by Hayne Steen
In 1998, my wife and I hiked in the Sawatch Mountains of central Colorado above the timber line just a few miles from Frontier Ranch in Buena Vista. It was a trip that we'll not soon forget as we witnessed the lives of so many teenagers change right before our very eyes.
Leading up to the hike, I was feeling unusually anxious. Just bending over to tie my shoes would leave me feeling winded and gasping for air. Would I actually be able to complete the 4000 foot ascent to reach the top of Mount Chrysalite?
The hike was literally breathtaking...meaning I could not catch my breath the entire way up. Getting air in my lungs was not just painful and difficult, it was a little scary. Several hikers in our group had to stop and get hooked up to oxygen. Would that be me?
When we arrived to the summit we were greeted by stunning postcard views of snow capped mountain tops with lush green valleys below. As we stared out beyond ourselves, we could see bald spots where avalanches had wiped out entire tree lines below.
Sometimes, in order to get a view of what's below, we've got to hike above the timber line.
Trees will continue to grow. As my friend Russell likes to remind me, "It takes a whole lot of slow to grow." These trees below certainly did not reach their full height overnight. Slowly, they each braved the elements reaching heavenward even at the awful risk of an eminent and devastating avalanche. Those tiny seeds once sprung into saplings which eventually burst into a maturing tree line. Though winter might have made its icy threats, the timberline still leans into all of its full potential. Could I have the bravery of just one tree that opens itself up so vulnerably to what growth might require?
Snow will eventually slide. We are living in a moment in global history that has millions of people gripped with panic and fear. Pandemic is threatening to avalanche stock markets, accelerating unemployment, and leaving many buried and trapped under the weight of what could become a long winter. Some analysts, like Andy Crouch, are using imagery to reference this moment as either a blizzard that clears up in a few weeks or more like a long winter that lingers for months. Even still, there are some others who are preparing for this pandemic to have the potential of becoming a mini ice age...lasting for years.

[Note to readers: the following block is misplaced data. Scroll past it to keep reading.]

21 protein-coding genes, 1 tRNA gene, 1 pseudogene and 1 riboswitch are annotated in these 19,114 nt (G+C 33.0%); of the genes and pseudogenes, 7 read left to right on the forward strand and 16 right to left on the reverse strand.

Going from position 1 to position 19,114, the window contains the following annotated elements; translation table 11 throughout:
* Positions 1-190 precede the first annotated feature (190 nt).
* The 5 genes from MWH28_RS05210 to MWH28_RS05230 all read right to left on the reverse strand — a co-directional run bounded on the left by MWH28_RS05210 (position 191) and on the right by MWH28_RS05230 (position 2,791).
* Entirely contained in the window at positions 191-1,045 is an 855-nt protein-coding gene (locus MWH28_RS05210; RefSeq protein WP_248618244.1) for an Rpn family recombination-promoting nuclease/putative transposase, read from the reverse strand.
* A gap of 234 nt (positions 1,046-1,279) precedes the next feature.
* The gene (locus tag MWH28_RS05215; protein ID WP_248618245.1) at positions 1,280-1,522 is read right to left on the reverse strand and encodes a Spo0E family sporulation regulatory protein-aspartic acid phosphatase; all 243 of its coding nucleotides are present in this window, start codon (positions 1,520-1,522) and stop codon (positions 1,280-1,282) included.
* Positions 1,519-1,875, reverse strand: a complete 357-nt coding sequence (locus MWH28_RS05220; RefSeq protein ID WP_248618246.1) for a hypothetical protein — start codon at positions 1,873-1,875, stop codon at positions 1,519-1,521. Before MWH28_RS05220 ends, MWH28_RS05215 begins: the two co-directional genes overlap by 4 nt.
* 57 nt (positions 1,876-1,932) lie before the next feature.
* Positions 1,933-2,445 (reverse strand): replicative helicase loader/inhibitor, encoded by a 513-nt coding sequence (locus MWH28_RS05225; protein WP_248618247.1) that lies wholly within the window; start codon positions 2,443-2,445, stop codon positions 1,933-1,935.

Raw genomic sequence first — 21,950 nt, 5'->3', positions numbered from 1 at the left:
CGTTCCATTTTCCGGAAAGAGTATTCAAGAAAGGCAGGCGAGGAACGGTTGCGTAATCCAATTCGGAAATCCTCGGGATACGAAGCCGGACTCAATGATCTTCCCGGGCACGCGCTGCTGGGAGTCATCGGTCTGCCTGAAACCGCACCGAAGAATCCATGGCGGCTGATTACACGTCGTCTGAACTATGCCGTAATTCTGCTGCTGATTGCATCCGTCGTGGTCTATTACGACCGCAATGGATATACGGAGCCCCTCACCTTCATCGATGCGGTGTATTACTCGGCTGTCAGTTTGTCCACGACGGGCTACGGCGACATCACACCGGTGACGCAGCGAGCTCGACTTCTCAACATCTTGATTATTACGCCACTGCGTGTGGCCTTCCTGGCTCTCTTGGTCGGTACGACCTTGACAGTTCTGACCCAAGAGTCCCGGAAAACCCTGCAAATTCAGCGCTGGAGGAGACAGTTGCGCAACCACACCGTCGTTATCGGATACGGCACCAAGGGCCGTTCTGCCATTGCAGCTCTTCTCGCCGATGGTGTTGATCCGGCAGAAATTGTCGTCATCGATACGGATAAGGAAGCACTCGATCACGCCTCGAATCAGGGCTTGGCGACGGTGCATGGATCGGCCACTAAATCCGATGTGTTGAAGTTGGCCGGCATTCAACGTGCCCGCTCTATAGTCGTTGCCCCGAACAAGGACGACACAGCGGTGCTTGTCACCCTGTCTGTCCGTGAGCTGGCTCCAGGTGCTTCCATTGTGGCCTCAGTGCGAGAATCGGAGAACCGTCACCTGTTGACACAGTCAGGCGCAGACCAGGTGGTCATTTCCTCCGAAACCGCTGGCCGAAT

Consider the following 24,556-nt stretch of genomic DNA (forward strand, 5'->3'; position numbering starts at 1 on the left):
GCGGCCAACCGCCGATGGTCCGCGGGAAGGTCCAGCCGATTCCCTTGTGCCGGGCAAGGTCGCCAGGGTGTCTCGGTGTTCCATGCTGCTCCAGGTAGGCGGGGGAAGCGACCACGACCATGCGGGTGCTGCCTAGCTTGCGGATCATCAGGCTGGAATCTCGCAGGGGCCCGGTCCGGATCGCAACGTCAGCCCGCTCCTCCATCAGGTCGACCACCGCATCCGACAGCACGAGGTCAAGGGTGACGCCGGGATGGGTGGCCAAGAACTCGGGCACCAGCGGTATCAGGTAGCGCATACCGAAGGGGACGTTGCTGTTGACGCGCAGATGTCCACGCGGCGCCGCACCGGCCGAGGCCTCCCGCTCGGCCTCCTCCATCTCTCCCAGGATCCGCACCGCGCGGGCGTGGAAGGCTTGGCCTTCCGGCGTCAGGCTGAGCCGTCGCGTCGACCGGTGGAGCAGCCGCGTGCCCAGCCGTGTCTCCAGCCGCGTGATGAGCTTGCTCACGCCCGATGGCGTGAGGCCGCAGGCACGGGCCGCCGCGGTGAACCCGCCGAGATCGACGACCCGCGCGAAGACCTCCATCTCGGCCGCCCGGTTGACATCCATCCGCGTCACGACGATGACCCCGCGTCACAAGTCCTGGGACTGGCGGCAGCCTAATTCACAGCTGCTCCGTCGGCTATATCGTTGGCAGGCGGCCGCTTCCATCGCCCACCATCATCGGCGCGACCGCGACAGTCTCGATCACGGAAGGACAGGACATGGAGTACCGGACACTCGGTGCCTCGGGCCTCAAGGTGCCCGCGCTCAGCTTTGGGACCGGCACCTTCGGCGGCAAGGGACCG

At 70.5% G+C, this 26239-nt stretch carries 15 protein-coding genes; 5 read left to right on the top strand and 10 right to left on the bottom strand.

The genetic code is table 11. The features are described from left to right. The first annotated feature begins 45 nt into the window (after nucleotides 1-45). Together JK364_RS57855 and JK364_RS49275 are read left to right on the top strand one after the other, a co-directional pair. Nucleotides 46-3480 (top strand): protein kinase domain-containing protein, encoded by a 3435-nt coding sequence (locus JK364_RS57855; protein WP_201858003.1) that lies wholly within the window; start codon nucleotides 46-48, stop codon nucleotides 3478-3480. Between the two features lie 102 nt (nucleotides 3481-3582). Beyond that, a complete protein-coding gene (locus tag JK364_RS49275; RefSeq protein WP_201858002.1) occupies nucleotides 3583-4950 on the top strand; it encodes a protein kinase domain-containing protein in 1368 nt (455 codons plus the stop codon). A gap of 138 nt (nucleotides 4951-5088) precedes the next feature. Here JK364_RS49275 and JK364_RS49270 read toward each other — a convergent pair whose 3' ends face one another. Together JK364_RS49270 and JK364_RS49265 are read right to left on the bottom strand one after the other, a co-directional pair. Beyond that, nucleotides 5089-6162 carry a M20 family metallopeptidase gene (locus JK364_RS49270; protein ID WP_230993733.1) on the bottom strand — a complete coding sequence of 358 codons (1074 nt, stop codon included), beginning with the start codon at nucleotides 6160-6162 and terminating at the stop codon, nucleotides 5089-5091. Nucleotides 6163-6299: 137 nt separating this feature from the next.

Everything must change below. We can not control the snow or the stock market. We can, however, sink our roots down deep and lean into the side of the mountain where we have been planted to become a listener. When snow releases its icy grip on the cap to which it is clinging, it indiscriminately moves in solidarity toward an unsuspecting timberline below. Can we courageously and creatively stretch out our hands and hearts while living under such a threat as this?
Getting above the timberline invites us to take a look below. A friend of mine refers to times of reflection like this as, "spending some time living below the neck"...meaning not living just in his head amid his swirling or anxious thoughts but examining his heart, even his soul. To live below the neck is to explore our inner lives and to examine the inner and outer elements that seek to threaten our soul's flourishing. To get above the timberline is to face our own breathlessness, to hike into the interior, and listen for God's voice there.
Before Jesus entered into the fray of his own ministry, he, too, hiked up into the wilderness alone and he stood on a mountaintop. Jesus went up to get a look in. He heard two voices. One voice shouted, "Prove your worth!" The other voice whispered, "You are my beloved son, in whom I am well pleased." These words are for you and for me. As the world shouts to tell us, "all is lost," may we hear Jesus whisper, In me, you are found."
May we, when we live under any great threat, find true rest in Paul's invitation to get up above, to take a look below, and rest in Jesus, "For in Him we live, and move, and have our being (Acts 17:28)."